Summary: The submitted paper presents a novel approach that inlcudes information about the pore waters isotopic composition in inverse model apporaches to estimate soil physical parameter. Different approaches are presented and their adequacy regarding the model efficiency, realism and parameter identifiability are discussed. The advantages of the new approach are shown by an application of the inverse estimated parameters to infer the water balance and the transit time for three different study site.
Operational river discharge forecasting in poorly gauged basins: the Kavango River Basin case study
P. Bauer-Gottwein, I. H. Jensen, R. Guzinski, G. K. T. Bredtoft, S. Hansen, and C. I. Michailovsky Hydrol. Earth Syst. Sci. Discuss., 11, 11071-11108, 2014 AbstractDiscussion Paper (PDF, 789 KB)Interactive Discussion (Open, 8 Comments)Manuscript under review for HESS
08 Oct 2014
Modeling suspended sediment sources and transport in the Ishikari River Basin, Japan using SPARROW
Improving operational flood ensemble prediction by the assimilation of satellite soil moisture: comparison between lumped and semi-distributed schemes
C. Alvarez-Garreton, D. Ryu, A. W. Western, C.-H. Su, W. T. Crow, D. E. Robertson, and C. Leahy Hydrol. Earth Syst. Sci. Discuss., 11, 10635-10681, 2014 AbstractDiscussion Paper (PDF, 1542 KB)Interactive Discussion (Open, 1 Comment)Manuscript under review for HESS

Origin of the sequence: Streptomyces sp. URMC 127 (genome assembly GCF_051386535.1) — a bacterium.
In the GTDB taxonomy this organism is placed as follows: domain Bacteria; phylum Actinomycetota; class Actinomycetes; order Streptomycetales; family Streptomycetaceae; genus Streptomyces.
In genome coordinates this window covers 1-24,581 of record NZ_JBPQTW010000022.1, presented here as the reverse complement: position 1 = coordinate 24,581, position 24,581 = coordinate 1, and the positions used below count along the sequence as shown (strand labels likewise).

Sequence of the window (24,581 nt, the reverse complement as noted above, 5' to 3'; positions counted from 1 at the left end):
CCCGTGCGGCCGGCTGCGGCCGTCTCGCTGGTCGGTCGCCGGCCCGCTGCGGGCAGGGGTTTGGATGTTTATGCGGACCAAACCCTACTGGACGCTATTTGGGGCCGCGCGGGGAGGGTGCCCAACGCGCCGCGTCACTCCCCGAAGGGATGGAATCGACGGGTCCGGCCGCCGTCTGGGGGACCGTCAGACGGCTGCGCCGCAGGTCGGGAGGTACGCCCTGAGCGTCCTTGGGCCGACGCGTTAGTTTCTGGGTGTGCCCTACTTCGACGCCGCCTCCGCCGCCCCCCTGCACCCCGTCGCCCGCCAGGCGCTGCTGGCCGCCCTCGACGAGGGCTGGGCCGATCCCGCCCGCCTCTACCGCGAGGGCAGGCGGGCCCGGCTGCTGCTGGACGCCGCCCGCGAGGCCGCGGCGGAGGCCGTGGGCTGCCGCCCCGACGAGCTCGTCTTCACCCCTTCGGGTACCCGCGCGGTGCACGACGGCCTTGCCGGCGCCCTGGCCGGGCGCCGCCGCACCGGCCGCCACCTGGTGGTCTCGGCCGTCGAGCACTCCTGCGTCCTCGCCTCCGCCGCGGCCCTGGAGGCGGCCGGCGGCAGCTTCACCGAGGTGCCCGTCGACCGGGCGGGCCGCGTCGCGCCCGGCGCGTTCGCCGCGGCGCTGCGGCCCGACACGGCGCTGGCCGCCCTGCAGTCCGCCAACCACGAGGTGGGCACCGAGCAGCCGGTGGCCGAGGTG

23 Sep 2014
Hydrological drought typology: temperature-related drought types and associated societal impacts
A. F. Van Loon, S. W. Ploum, J. Parajka, A. K. Fleig, E. Garnier, G. Laaha, and H. A. J. Van Lanen Hydrol. Earth Syst. Sci. Discuss., 11, 10465-10514, 2014 AbstractDiscussion Paper (PDF, 1901 KB)Interactive Discussion (Open, 2 Comments)Manuscript under review for HESS
19 Sep 2014
Diagnosing the seasonal land–atmosphere coupling strength over Northern Australia: dependence on soil moisture state and coupling strength definition
Integrated assessment of the impact of climate and land use changes on groundwater quantity and quality in Mancha Oriental (Spain)
M. Pulido-Velazquez, S. Peña-Haro, A. Garcia-Prats, A. F. Mocholi-Almudever, L. Henriquez-Dole, H. Macian-Sorribes, and A. Lopez-Nicolas Hydrol. Earth Syst. Sci. Discuss., 11, 10319-10364, 2014 AbstractDiscussion Paper (PDF, 2209 KB)Interactive Discussion (Open, 0 Comments)Manuscript under review for HESSSpecial Issue
17 Sep 2014
Calibration approaches for distributed hydrologic models using high performance computing: implication for streamflow projections under climate change
Terrestrial liming to promote Atlantic Salmon recovery in Nova Scotia – approaches needed and knowledge gained after a trial application
S. M. Sterling, C. Angelidis, M. Armstrong, K. M. Biagi, T. A. Clair, N. Jackson, and A. Breen Hydrol. Earth Syst. Sci. Discuss., 11, 10117-10156, 2014 AbstractDiscussion Paper (PDF, 5722 KB)Supplement (155 KB)Interactive Discussion (Open, 1 Comment)Manuscript under review for HESS
05 Sep 2014
Derivation of a new continuous adjustment function for correcting wind-induced loss of solid precipitation: results of a Norwegian field study
M. A. Wolff, K. Isaksen, A. Petersen-Øverleir, K. Ødemark, T. Reitan, and R. Brækkan Hydrol. Earth Syst. Sci. Discuss., 11, 10043-10084, 2014 AbstractDiscussion Paper (PDF, 4464 KB)Interactive Discussion (Open, 8 Comments)Manuscript under review for HESS
01 Sep 2014
Impact of flow velocity on biochemical processes – a laboratory experiment